If you are worried about your pet’s recent change in weight, please make an appointment with one of our veterinary surgeons to discuss your concerns.
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Is your dog at a healthy weight?

Our canine friends come in all shapes and sizes, so their ideal weight will differ depending on breed, sex and age.

How do I assess my dog’s weight?

When assessing your dog’s weight without a set of scales, you can get an indication by running your fingers down the side of their rib cage. At an ideal weight, you should be able to feel their ribs under a slight fat covering. If their ribs are felt too easily, they may benefit from gaining a little weight, and if their ribs are difficult to feel, they may benefit from losing a little weight.

Another thing that will give us an idea if the dog is at ideal weight, is by running our fingers down their spine. For a dog at ideal weight, you should be able to feel the spine under a slight fat covering. If the spine is prominent then they may benefit from a little weight gain, and if the spine is difficult to feel, they may benefit from losing a little weight.

Lastly, a good indicator is to assess your dog whilst standing up. For a dog at ideal weight their tummy will gather in just slightly after their last rib. If this is not noticeable on your dog, then they may benefit from losing a little weight.
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Alabama Rot – Update February 2020

Cases of Alabama Rot are still being reported in the UK, with Anderson Moores Veterinary Specialists providing an update of a further 12 cases within 2020, totaling 2016 confirmed cases since 2012.

This disease is still very rare within the UK, and we advise dog owners to seek advice from their local vet if their dog develops unexplained skin lesions. Within a twenty mile radius of Milton Keynes, there has only been one confirmed case since 2014. If you are traveling with your dogs, areas of higher case records include South of England and North West of England areas.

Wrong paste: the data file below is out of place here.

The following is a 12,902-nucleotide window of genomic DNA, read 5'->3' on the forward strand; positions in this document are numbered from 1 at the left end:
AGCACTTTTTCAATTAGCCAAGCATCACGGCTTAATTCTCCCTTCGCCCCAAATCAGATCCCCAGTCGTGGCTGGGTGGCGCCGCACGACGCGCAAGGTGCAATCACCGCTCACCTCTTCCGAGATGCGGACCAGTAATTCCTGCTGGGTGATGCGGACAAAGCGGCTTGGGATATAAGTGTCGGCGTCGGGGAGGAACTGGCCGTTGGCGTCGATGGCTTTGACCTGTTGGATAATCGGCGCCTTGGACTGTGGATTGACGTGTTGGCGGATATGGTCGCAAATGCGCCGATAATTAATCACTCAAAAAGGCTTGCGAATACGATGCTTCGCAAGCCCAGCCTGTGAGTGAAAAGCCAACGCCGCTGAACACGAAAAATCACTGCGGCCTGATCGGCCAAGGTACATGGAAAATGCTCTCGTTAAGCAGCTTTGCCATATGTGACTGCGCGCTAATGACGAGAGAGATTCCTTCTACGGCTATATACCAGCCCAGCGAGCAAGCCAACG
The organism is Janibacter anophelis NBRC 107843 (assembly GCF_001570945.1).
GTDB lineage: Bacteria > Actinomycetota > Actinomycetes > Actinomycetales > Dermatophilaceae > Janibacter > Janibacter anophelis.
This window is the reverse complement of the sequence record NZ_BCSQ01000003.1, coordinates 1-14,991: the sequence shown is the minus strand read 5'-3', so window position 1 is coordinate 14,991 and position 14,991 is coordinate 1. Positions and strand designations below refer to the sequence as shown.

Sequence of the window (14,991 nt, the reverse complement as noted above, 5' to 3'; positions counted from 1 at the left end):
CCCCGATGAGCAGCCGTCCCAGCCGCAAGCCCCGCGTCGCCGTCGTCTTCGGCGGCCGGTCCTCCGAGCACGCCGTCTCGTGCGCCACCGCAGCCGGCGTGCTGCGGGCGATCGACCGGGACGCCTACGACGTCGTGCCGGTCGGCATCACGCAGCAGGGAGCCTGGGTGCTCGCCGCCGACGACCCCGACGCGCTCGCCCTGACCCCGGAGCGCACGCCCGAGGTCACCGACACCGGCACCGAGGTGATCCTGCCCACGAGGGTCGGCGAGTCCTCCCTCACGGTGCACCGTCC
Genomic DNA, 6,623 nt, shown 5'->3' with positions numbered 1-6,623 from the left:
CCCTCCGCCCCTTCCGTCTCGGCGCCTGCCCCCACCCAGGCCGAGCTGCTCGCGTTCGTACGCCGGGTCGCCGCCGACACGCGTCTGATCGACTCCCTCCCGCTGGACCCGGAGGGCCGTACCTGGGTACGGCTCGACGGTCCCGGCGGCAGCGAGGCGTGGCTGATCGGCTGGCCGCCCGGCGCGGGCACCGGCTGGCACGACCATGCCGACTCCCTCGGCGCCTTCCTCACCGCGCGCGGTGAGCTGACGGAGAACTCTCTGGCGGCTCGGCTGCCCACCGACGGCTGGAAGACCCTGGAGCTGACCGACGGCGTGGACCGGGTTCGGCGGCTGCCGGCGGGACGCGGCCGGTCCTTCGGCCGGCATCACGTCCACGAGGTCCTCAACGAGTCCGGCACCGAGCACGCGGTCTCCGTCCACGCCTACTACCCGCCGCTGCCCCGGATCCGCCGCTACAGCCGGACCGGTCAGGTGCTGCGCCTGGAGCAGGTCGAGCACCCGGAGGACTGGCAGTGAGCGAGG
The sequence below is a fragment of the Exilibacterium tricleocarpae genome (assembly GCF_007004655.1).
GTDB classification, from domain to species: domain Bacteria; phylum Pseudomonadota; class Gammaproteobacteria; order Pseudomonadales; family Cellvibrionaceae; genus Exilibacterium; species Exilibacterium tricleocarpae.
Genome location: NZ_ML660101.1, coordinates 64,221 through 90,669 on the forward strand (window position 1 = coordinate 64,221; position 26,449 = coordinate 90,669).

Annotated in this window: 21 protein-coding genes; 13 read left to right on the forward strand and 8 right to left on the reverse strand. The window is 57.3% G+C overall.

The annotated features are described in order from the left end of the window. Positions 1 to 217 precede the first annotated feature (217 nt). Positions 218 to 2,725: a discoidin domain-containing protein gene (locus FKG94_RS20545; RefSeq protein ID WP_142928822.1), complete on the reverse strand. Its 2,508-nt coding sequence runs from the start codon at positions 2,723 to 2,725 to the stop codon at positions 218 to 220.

What is Alabama Rot?

Alabama rot is a disease which damages blood vessels within the kidney and skin. The disease causes blood clots to form in the vessels, damaging their lining and delicate tissues within the kidneys, and sadly can lead to kidney failure which can be fatal. It can also cause ulceration on the dog’s tongue. Alabama rot is also known as Cutaneous and Renal Glomerular Vasculopathy (CRGV), and was first detected by in the 1980s in the USA.

What causes Alabama Rot?

Unfortunately the disease can affect any dog of any breed, age or size, and the majority of cases have recently been walked in muddy or woodland areas.

There seems to be more cases reported during the months November to May than there is between the months of June to October, therefore winter and spring time is more dangerous to your dog.

What are the symptoms?

Most commonly, the skin lesions are seen below the knee or elbow, and are a symptom of the disease rather than being a wound from injury. There may be a patch of red skin or an ulcerated area, and there may be swelling around the lesion. In the following two to seven days, the affected dogs have developed signs of kidney failure, including vomiting, lethargy and reduced appetite. This disease will not be the only cause of skin lesions or kidney failure, often there will be another cause.

However, prompt diagnosis and treatment is imperative for any dog with Alabama Rot, but without knowing what causes the disease, it is also difficult for us to be able to give you specific advice on prevention or where to walk your dog.

How to prevent Alabama Rot?

We advise checking your dog over for skin lesions regularly and monitor for any signs as mentioned above. We also suggest bathing your dogs after their walks to remove any mud. Alabama rot is unfortunately not a disease we can vaccinate against at present, and it is not thought to affect cats or rabbits.

We will update this blog if any new information becomes available for this disease.